Why Vulnerability is Crucial
It isn’t always easy to ask for help. Depending on what I am asking for, it can make me uncomfortable. I don’t want to make anyone go out of their way. I don’t want to intrude. Asking for help can make me feel vulnerable—like I’m naked in front of a large crowd. While recovering from my concussion, I had to ask for help constantly. I couldn’t drive or cook for myself, so I had to get comfortable with asking for assistance. I felt exposed and at risk of being rejection.
We are taught from a young age that being vulnerable and asking for help are signs of weakness. In Brene Brown’s groundbreaking book on vulnerability called, Daring Greatly, she says, “Vulnerability isn’t good or bad. Vulnerability is the core of all emotions and feelings. To feel is to be vulnerable. To believe vulnerability is a weakness is to believe that feeling is a weakness.” What’s interesting is that it’s often much easier for us to be the helper than the one asking for help. But, allowing ourselves to be vulnerable is how we build connections. It’s why we live. Brene states, “To foreclose on our own emotional life out of a fear that the costs will be too high is to walk away from the very thing that gives purpose and meaning to living.”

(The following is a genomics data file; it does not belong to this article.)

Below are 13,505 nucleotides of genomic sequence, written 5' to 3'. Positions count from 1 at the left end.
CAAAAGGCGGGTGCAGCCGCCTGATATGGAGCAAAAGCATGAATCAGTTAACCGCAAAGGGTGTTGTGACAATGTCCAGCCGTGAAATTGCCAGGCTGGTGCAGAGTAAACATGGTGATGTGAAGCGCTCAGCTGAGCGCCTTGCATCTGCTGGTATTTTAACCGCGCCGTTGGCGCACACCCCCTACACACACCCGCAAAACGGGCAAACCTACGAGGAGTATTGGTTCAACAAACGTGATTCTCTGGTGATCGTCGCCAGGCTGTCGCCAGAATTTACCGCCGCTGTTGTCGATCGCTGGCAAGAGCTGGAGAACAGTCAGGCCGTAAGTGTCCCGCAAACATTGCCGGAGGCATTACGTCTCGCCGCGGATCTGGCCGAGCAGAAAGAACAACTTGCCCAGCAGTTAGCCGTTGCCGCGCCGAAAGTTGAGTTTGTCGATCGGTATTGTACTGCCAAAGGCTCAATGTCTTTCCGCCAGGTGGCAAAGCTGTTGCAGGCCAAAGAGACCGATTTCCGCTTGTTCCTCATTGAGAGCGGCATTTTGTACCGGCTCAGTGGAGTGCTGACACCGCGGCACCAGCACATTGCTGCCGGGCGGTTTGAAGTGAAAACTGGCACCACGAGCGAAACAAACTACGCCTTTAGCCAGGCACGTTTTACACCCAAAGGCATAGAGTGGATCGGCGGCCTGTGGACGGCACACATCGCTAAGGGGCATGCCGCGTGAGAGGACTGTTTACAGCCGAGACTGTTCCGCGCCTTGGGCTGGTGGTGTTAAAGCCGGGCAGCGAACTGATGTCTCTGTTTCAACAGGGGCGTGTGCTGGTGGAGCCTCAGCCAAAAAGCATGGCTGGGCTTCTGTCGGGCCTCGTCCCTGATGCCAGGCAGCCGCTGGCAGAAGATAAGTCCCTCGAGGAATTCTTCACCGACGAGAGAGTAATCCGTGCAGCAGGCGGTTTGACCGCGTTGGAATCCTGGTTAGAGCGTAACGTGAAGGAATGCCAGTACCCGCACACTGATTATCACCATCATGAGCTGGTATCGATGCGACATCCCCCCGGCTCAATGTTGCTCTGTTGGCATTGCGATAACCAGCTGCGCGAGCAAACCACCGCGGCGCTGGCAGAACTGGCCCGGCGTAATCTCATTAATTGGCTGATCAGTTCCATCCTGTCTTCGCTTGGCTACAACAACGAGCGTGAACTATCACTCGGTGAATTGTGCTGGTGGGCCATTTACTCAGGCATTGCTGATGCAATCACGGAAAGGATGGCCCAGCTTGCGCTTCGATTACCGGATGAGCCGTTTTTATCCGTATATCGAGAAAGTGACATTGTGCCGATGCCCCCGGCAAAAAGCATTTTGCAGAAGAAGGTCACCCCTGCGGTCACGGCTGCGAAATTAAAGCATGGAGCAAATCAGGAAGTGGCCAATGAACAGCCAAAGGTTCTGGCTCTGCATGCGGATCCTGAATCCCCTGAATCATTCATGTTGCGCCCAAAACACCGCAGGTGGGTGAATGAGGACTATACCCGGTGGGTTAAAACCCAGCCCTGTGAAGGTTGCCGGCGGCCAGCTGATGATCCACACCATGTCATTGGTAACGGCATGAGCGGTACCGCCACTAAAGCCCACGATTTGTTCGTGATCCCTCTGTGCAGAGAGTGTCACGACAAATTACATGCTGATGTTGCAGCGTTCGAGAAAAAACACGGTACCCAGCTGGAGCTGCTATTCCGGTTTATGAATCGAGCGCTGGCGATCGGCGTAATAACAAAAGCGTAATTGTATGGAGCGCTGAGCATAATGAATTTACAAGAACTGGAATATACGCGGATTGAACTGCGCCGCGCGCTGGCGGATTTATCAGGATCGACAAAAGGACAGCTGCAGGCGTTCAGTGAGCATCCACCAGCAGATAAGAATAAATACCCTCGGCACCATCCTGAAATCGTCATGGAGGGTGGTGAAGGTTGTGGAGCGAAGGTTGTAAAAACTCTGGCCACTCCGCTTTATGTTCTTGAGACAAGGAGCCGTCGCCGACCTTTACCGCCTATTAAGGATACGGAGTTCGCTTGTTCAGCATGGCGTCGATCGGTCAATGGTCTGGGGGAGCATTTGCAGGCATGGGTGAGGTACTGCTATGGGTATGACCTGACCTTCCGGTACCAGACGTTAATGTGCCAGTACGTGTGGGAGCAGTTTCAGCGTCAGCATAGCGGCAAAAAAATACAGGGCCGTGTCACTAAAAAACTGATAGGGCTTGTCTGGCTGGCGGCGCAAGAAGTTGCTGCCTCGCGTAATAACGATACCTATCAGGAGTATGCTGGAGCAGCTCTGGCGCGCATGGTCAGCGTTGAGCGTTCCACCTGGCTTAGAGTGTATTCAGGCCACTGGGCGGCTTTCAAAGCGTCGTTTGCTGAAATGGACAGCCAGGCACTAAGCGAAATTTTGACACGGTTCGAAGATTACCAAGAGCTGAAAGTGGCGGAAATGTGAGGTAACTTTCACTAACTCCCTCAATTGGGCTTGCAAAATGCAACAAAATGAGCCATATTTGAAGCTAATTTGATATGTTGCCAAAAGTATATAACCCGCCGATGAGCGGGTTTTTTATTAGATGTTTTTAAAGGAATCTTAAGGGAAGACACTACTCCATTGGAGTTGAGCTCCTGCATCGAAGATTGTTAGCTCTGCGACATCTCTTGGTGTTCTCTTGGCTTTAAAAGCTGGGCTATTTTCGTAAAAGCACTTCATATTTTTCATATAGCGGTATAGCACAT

It takes great courage to show your vulnerability and it is hard work. It takes courage to wait for the doctor to give you your test results. It takes courage to stand up for a friend who has been bullied. It takes courage to say I love you first without knowing if the other person will say it back. When we display acts of courage like these, we also attract the support that we never thought possible because we show others the real us. Learning how to ask for help taught me that showing vulnerability takes great courage and is absolutely crucial in building meaningful relationships.